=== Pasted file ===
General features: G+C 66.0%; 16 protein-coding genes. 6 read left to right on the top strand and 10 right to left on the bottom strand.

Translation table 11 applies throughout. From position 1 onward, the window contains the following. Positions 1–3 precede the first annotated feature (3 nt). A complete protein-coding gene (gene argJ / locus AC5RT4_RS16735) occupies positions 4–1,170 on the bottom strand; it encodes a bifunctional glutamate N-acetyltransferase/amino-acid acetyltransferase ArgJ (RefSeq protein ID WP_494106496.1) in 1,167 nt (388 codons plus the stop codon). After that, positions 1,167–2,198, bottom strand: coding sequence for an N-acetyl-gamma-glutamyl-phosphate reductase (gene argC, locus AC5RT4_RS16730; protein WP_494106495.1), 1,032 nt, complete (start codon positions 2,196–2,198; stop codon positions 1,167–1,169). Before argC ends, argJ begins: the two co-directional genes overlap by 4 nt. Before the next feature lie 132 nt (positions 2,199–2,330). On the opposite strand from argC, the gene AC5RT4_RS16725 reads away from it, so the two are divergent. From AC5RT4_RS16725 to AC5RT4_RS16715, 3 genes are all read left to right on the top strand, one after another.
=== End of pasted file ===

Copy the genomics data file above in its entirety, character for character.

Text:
General features: G+C 66.0%; 16 protein-coding genes. 6 read left to right on the top strand and 10 right to left on the bottom strand.

Translation table 11 applies throughout. From position 1 onward, the window contains the following. Positions 1–3 precede the first annotated feature (3 nt). A complete protein-coding gene (gene argJ / locus AC5RT4_RS16735) occupies positions 4–1,170 on the bottom strand; it encodes a bifunctional glutamate N-acetyltransferase/amino-acid acetyltransferase ArgJ (RefSeq protein ID WP_494106496.1) in 1,167 nt (388 codons plus the stop codon). After that, positions 1,167–2,198, bottom strand: coding sequence for an N-acetyl-gamma-glutamyl-phosphate reductase (gene argC, locus AC5RT4_RS16730; protein WP_494106495.1), 1,032 nt, complete (start codon positions 2,196–2,198; stop codon positions 1,167–1,169). Before argC ends, argJ begins: the two co-directional genes overlap by 4 nt. Before the next feature lie 132 nt (positions 2,199–2,330). On the opposite strand from argC, the gene AC5RT4_RS16725 reads away from it, so the two are divergent. From AC5RT4_RS16725 to AC5RT4_RS16715, 3 genes are all read left to right on the top strand, one after another.